How Quantum Memory Could Change Computing

Image: Rollin Leonard, 'Droplet Portrait, Laura.' Used with artist's permission.

In a hot tub in 2012, physicist Seth Lloyd pitched a quantum internet application to Google's Sergey Brin and Larry Page. He called it Quoogle: a search engine that, using mathematics based on the physics of subatomic particles, returns results without ever actually knowing the query. Such an advance would require an entirely new kind of memory, called qRAM, or quantum random access memory.

Though intrigued, Brin and Page turned the idea down, Lloyd told Gizmodo. According to his story, they reminded him that their business model was based on knowing everything about everyone.

But qRAM as an idea hasn't died. Today's computers are quite good at remembering data represented by billions of bits, binary code digits that can equal either zero or one. RAM, or random access memory, stores the data short-term on silicon chips, assigning each piece of data a unique address that can be accessed randomly — in any order — to refer to the data later.

It makes computer processes much faster, allowing your laptop or phone to quickly access the RAM for data frequently used by programs, rather than the storage, which is much much slower. But one day in the future, computer processors might be supplanted or augmented by quantum computer processors, machines that would be good at searching through huge datasets, machine learning, and artificial intelligence applications.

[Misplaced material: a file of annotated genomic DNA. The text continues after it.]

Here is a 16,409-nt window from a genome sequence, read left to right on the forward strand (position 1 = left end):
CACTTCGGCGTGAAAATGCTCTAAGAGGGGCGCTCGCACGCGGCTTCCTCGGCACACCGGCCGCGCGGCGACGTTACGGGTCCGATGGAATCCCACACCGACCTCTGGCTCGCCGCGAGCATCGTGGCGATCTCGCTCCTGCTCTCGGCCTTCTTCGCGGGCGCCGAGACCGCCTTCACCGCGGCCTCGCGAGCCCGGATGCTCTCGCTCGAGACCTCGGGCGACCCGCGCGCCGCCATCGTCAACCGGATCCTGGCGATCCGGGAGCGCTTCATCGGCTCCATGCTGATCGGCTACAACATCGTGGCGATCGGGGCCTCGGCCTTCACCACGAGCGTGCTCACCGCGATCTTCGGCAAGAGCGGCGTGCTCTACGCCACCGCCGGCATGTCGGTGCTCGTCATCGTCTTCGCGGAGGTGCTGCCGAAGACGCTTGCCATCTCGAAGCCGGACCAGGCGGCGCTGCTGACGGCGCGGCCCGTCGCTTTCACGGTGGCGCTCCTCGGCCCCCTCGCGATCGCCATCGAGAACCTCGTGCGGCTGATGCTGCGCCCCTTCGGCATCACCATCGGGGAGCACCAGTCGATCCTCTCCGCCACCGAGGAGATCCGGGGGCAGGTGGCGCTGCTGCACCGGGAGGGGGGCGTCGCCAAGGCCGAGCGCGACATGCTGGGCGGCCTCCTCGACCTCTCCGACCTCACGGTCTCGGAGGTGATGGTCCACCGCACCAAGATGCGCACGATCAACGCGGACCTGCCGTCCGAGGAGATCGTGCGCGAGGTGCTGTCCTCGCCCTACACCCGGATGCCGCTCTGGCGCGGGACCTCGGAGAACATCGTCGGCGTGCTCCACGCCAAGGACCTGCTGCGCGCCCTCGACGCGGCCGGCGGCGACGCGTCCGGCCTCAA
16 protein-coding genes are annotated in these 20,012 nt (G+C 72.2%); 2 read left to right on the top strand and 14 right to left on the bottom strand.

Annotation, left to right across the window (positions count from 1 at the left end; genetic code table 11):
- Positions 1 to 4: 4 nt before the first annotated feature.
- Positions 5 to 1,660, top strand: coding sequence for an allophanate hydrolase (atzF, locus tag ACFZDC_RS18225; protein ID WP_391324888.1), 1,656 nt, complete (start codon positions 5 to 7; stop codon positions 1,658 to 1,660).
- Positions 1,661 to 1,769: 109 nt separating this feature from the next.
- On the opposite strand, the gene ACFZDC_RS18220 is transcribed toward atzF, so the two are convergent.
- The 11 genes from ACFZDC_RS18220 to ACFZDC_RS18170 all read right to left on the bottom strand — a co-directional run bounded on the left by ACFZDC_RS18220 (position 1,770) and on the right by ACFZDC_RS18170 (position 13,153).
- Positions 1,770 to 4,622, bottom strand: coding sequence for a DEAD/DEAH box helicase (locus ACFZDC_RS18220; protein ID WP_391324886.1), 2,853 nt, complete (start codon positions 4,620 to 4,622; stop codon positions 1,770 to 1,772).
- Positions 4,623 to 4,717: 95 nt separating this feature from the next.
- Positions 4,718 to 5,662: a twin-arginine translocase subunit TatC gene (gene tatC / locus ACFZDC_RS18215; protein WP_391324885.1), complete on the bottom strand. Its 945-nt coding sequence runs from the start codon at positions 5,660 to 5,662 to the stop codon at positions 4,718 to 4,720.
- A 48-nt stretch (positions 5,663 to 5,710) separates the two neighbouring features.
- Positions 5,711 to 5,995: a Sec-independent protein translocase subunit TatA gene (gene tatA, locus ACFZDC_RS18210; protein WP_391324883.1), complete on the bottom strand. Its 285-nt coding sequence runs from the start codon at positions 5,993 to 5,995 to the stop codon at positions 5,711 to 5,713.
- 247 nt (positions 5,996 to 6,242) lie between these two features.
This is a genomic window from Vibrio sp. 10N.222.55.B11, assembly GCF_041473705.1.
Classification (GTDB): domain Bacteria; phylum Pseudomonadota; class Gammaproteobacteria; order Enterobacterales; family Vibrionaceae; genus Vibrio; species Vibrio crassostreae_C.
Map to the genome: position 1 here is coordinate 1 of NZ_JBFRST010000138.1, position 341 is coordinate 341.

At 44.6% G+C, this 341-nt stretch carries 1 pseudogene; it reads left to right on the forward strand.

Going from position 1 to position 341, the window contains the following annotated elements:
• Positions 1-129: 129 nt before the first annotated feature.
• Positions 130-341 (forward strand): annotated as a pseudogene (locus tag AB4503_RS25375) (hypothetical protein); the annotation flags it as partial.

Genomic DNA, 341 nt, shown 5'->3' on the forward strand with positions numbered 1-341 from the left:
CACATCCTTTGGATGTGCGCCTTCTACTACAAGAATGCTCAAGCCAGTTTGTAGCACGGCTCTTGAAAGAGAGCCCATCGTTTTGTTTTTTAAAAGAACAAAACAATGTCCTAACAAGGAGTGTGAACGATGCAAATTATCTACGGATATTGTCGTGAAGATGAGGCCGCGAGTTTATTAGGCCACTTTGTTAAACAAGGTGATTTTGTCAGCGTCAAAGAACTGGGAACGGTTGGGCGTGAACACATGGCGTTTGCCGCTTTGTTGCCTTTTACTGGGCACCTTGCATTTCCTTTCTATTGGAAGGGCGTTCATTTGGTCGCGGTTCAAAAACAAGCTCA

Quantum computers are still a nascent technology, but if they're ever going to be able to run these potentially lucrative algorithms, they'll need to access RAM in a whole new way. They'll require qRAM.

"[QRAM] would be an amazing application, and make the kind of quantum devices that Google and IBM make today instantaneously useful," Lloyd told Gizmodo.

Classical computers, like ThinkPads, iPhones, and the best high-performance supercomputers, perform all their operations by translating data into one or many combinations of bit values, zeroes and ones. The bits interact, then the final result is another combination of ones and zeroes. Quantum computers also spit out a final result of ones and zeroes.

But while the calculation is occurring, their quantum bits, or qubits, communicate with one another in a new way, through the same rules of physics that govern electrons. Rather than just equaling one or zero, a single qubit could be a little bit of both during the calculation, as governed by a special mathematical equation that encodes the probability you'll get a zero or a one when you actually measure the qubit's value.

Multiple qubits have more complex equations that treat combinations of qubit values as single mathematical objects. The end result is one or several possible binary strings, with the final value given to the user determined by the probabilities encoded in the equations.